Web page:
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International Journal of Poultry Science
  Year: 2020 | Volume: 19 | Issue: 5 | Page No.: 193-209
DOI: 10.3923/ijps.2020.193.209
 
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Molecular Studies on Newcastle Disease Virus Isolates in Relation to Field Vaccine Strains in Egypt (2012-2015)
Amal A. Mouhamed, Moemen A. Mohamed, Bakheet M. Bakheet, Khaled A. Aziz El-Din and Chang-Seon Song

Abstract:
Background and Objective: Newcastle disease (ND) is a highly contagious viral disease of avian species and represents a major threat to the poultry industry worldwide. Regardless of which type of vaccine is used, birds are still able to become infected by NDV and can transmit the disease to others. This study aimed to obtain improved understanding of the variety and interrelationships of NDV isolates. Materials and Methods: A total of 116 tissue/organ samples were subjected to virus isolation and pathogenicity assessment in vivo by intracerebral pathogenicity index (ICPI) determination. Molecular characterization was performed by one-step RT-PCR to obtain a 535 bp fragment, including the fusion gene cleavage site. The purified PCR products of 12 isolates were selected for DNA sequencing. Results: Nucleotide and deduced amino acid sequence analysis of the cleavage site of the F gene of all field isolates revealed the motif 112R-R-Q-R-R-F117 at the C-terminus of the F2 protein and F (phenylalanine) at the N-terminus of the F1 protein (residue 117), indicating that these strains were velogenic. The nucleotide sequence analysis revealed that our isolates showed the greatest nucleotide identities (99.3%) with the velogenic strains from Jordan, Israel and Turkey, suggesting that the virus circulating in Egypt probably extends from the Middle Eastern region. Phylogenetic analysis showed that our isolates could be classified into three genotypes (VIId, VIIa and II), indicating that VIId is the predominant circulating genotype in Egypt, where 10 isolates were clustered. One isolate for genotype VIIa and one for genotype II were also observed. A low evolution rate, with Ka/Ks ratios ranging from 0.01-0.02, indicated negative or purifying selection. The minimum evolutionary distance detected was 0.09 to genotype VIId, whereas the maximum distance was 0.21 to genotype II, from which most commercial live virus vaccine strains are derived. Conclusion: The control of NDV by vaccination still faces new challenges and evaluating the effectiveness of the current commercial vaccine strains against circulating NDV strains has become a necessity.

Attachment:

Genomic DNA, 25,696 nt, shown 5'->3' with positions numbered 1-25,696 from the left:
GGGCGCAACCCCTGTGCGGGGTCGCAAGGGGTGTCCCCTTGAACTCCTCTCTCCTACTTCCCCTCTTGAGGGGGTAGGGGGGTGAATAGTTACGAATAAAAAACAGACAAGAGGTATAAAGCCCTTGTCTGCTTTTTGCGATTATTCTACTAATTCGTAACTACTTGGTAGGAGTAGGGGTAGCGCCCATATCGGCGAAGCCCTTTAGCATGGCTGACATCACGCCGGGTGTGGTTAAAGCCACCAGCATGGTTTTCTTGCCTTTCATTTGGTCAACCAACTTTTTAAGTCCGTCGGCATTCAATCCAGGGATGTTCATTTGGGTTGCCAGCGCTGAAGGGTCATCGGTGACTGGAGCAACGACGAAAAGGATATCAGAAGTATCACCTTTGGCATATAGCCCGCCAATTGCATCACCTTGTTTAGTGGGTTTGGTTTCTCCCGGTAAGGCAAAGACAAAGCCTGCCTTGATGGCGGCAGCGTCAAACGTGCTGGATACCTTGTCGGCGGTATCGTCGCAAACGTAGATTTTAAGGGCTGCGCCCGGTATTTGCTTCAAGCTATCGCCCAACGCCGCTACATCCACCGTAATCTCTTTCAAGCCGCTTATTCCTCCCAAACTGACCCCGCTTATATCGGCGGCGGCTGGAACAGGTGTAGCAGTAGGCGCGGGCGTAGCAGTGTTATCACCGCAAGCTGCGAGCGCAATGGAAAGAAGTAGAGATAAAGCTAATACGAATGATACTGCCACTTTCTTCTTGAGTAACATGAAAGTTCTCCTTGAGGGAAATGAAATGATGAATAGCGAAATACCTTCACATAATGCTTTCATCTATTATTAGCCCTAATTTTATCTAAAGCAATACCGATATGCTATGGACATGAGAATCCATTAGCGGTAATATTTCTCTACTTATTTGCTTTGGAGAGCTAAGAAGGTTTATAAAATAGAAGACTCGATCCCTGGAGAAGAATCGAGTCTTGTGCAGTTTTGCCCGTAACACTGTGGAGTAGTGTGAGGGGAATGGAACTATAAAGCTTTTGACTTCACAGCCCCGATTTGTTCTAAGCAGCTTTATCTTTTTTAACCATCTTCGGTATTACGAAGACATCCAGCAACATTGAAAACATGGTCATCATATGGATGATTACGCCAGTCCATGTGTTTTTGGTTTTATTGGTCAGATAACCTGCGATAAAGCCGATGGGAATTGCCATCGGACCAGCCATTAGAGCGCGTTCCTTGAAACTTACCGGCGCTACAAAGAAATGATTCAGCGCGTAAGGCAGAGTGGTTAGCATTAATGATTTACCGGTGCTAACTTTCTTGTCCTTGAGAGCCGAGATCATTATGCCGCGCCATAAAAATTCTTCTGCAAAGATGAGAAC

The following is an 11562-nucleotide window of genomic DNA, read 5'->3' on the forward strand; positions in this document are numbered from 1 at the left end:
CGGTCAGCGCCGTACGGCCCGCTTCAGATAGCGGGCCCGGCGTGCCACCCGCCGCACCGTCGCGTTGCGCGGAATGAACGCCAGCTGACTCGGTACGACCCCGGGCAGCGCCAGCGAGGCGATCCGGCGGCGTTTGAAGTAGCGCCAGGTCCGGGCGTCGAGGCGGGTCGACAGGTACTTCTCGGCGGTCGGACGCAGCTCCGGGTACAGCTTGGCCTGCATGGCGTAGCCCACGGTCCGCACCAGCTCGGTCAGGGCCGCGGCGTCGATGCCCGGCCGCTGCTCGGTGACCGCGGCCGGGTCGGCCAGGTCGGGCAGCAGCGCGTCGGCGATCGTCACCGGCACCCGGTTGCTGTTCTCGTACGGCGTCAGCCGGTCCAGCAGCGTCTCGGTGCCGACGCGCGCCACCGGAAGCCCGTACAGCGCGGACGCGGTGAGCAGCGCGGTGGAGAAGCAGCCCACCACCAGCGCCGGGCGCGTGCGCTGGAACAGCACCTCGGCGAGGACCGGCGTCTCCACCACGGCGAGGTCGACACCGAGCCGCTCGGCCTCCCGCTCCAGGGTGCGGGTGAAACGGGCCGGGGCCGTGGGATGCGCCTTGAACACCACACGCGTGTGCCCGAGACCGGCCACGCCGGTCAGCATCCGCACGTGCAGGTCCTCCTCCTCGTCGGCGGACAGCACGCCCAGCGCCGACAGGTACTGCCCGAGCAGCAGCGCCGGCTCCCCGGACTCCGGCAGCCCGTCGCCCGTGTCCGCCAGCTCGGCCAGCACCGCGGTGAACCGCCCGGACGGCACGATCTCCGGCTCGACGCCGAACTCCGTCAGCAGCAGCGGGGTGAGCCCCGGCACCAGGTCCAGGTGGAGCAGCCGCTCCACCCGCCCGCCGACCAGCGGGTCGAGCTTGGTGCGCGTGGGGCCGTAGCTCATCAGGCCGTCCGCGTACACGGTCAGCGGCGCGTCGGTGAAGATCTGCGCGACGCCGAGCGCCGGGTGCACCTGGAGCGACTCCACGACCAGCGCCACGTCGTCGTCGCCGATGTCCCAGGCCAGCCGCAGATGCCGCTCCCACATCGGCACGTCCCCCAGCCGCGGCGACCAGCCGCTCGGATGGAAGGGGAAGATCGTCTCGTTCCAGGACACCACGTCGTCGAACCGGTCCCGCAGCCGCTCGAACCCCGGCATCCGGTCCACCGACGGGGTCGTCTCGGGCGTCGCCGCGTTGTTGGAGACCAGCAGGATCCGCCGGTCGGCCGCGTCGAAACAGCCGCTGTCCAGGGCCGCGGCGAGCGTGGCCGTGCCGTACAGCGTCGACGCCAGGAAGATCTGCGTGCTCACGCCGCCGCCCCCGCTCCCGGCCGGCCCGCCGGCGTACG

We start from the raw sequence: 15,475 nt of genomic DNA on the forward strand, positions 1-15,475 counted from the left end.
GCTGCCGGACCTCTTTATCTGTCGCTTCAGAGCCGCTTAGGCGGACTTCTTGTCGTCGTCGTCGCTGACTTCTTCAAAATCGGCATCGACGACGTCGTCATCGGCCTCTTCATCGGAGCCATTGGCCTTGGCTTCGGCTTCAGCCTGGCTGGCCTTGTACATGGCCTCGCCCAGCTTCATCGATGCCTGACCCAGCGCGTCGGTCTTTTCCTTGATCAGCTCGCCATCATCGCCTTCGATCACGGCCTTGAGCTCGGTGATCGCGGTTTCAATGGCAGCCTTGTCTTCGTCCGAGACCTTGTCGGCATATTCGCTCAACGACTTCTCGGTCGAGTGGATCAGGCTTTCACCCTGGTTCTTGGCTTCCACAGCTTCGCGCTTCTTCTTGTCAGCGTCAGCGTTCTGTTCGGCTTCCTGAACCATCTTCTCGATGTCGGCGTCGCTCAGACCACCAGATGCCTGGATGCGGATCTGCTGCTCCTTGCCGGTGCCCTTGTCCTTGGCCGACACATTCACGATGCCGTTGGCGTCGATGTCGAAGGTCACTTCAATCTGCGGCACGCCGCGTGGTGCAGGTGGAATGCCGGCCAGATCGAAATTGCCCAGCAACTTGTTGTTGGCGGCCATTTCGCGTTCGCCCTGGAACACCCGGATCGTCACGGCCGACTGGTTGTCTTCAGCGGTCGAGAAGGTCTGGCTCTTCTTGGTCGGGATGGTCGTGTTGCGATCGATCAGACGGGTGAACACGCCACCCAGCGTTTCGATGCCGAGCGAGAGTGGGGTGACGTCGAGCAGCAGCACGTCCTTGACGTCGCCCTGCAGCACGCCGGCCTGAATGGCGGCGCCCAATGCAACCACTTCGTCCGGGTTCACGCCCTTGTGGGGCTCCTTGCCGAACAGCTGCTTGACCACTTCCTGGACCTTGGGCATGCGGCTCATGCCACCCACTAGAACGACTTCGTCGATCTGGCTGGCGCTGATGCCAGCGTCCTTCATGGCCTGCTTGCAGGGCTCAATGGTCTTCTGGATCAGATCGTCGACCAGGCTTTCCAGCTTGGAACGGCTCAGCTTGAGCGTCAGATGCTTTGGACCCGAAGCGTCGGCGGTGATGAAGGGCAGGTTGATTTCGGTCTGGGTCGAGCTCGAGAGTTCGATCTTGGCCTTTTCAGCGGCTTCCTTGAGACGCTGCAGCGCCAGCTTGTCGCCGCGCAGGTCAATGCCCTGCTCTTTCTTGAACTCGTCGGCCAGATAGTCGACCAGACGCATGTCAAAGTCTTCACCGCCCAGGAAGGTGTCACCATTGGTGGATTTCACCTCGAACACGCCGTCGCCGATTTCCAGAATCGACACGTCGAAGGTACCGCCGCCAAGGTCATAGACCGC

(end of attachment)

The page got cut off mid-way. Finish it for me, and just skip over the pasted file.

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How to cite this article:

Amal A. Mouhamed, Moemen A. Mohamed, Bakheet M. Bakheet, Khaled A. Aziz El-Din and Chang-Seon Song, 2020. Molecular Studies on Newcastle Disease Virus Isolates in Relation to Field Vaccine Strains in Egypt (2012-2015). International Journal of Poultry Science, 19: 193-209.

DOI: 10.3923/ijps.2020.193.209

URL: https://scialert.net/abstract/?doi=ijps.2020.193.209

 
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